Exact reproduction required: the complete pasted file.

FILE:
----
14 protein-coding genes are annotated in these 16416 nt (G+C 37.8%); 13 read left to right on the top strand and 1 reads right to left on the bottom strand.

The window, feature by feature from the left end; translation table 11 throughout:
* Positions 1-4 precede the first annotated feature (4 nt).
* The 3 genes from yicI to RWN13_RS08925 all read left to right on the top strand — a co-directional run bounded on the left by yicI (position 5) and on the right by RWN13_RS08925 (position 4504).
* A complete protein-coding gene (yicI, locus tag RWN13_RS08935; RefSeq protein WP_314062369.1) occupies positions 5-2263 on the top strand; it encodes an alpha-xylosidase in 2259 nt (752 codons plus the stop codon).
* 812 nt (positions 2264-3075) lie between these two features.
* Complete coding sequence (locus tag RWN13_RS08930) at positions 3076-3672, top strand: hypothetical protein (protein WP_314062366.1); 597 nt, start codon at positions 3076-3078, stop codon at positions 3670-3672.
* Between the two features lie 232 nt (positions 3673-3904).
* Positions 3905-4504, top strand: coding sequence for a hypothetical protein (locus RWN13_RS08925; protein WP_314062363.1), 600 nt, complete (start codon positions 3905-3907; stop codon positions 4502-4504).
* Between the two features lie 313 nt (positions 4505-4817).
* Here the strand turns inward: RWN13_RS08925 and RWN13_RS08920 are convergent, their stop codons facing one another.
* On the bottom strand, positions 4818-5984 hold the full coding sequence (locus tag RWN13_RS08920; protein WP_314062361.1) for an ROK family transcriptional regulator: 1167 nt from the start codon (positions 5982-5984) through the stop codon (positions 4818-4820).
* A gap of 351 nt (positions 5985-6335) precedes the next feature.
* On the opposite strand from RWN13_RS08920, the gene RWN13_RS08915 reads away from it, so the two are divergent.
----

14 protein-coding genes are annotated in these 16416 nt (G+C 37.8%); 13 read left to right on the top strand and 1 reads right to left on the bottom strand.

The window, feature by feature from the left end; translation table 11 throughout:
* Positions 1-4 precede the first annotated feature (4 nt).
* The 3 genes from yicI to RWN13_RS08925 all read left to right on the top strand — a co-directional run bounded on the left by yicI (position 5) and on the right by RWN13_RS08925 (position 4504).
* A complete protein-coding gene (yicI, locus tag RWN13_RS08935; RefSeq protein WP_314062369.1) occupies positions 5-2263 on the top strand; it encodes an alpha-xylosidase in 2259 nt (752 codons plus the stop codon).
* 812 nt (positions 2264-3075) lie between these two features.
* Complete coding sequence (locus tag RWN13_RS08930) at positions 3076-3672, top strand: hypothetical protein (protein WP_314062366.1); 597 nt, start codon at positions 3076-3078, stop codon at positions 3670-3672.
* Between the two features lie 232 nt (positions 3673-3904).
* Positions 3905-4504, top strand: coding sequence for a hypothetical protein (locus RWN13_RS08925; protein WP_314062363.1), 600 nt, complete (start codon positions 3905-3907; stop codon positions 4502-4504).
* Between the two features lie 313 nt (positions 4505-4817).
* Here the strand turns inward: RWN13_RS08925 and RWN13_RS08920 are convergent, their stop codons facing one another.
* On the bottom strand, positions 4818-5984 hold the full coding sequence (locus tag RWN13_RS08920; protein WP_314062361.1) for an ROK family transcriptional regulator: 1167 nt from the start codon (positions 5982-5984) through the stop codon (positions 4818-4820).
* A gap of 351 nt (positions 5985-6335) precedes the next feature.
* On the opposite strand from RWN13_RS08920, the gene RWN13_RS08915 reads away from it, so the two are divergent.